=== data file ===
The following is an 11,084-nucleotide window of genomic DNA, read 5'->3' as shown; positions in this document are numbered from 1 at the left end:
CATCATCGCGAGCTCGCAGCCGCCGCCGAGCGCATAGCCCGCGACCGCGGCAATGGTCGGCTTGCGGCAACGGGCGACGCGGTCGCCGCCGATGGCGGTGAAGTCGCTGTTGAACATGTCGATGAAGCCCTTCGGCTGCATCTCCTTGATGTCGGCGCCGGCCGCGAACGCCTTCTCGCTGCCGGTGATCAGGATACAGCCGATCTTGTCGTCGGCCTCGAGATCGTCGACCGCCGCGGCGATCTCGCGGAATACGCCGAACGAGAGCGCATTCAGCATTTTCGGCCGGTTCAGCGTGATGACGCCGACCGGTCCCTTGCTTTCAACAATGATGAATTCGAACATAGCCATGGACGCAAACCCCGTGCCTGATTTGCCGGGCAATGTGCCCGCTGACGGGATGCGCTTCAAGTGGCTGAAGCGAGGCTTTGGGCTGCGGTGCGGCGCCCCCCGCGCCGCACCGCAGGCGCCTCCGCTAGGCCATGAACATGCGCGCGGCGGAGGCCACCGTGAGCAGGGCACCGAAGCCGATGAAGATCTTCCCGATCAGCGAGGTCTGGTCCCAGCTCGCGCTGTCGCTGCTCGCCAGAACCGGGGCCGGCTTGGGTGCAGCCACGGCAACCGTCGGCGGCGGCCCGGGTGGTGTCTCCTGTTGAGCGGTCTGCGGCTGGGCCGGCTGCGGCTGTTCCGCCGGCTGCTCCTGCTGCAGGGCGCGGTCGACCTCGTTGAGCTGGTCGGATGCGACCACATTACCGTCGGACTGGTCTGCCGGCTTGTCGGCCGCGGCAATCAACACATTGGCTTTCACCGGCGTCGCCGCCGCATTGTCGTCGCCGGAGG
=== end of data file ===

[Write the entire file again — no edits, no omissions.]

The following is an 11,084-nucleotide window of genomic DNA, read 5'->3' as shown; positions in this document are numbered from 1 at the left end:
CATCATCGCGAGCTCGCAGCCGCCGCCGAGCGCATAGCCCGCGACCGCGGCAATGGTCGGCTTGCGGCAACGGGCGACGCGGTCGCCGCCGATGGCGGTGAAGTCGCTGTTGAACATGTCGATGAAGCCCTTCGGCTGCATCTCCTTGATGTCGGCGCCGGCCGCGAACGCCTTCTCGCTGCCGGTGATCAGGATACAGCCGATCTTGTCGTCGGCCTCGAGATCGTCGACCGCCGCGGCGATCTCGCGGAATACGCCGAACGAGAGCGCATTCAGCATTTTCGGCCGGTTCAGCGTGATGACGCCGACCGGTCCCTTGCTTTCAACAATGATGAATTCGAACATAGCCATGGACGCAAACCCCGTGCCTGATTTGCCGGGCAATGTGCCCGCTGACGGGATGCGCTTCAAGTGGCTGAAGCGAGGCTTTGGGCTGCGGTGCGGCGCCCCCCGCGCCGCACCGCAGGCGCCTCCGCTAGGCCATGAACATGCGCGCGGCGGAGGCCACCGTGAGCAGGGCACCGAAGCCGATGAAGATCTTCCCGATCAGCGAGGTCTGGTCCCAGCTCGCGCTGTCGCTGCTCGCCAGAACCGGGGCCGGCTTGGGTGCAGCCACGGCAACCGTCGGCGGCGGCCCGGGTGGTGTCTCCTGTTGAGCGGTCTGCGGCTGGGCCGGCTGCGGCTGTTCCGCCGGCTGCTCCTGCTGCAGGGCGCGGTCGACCTCGTTGAGCTGGTCGGATGCGACCACATTACCGTCGGACTGGTCTGCCGGCTTGTCGGCCGCGGCAATCAACACATTGGCTTTCACCGGCGTCGCCGCCGCATTGTCGTCGCCGGAGG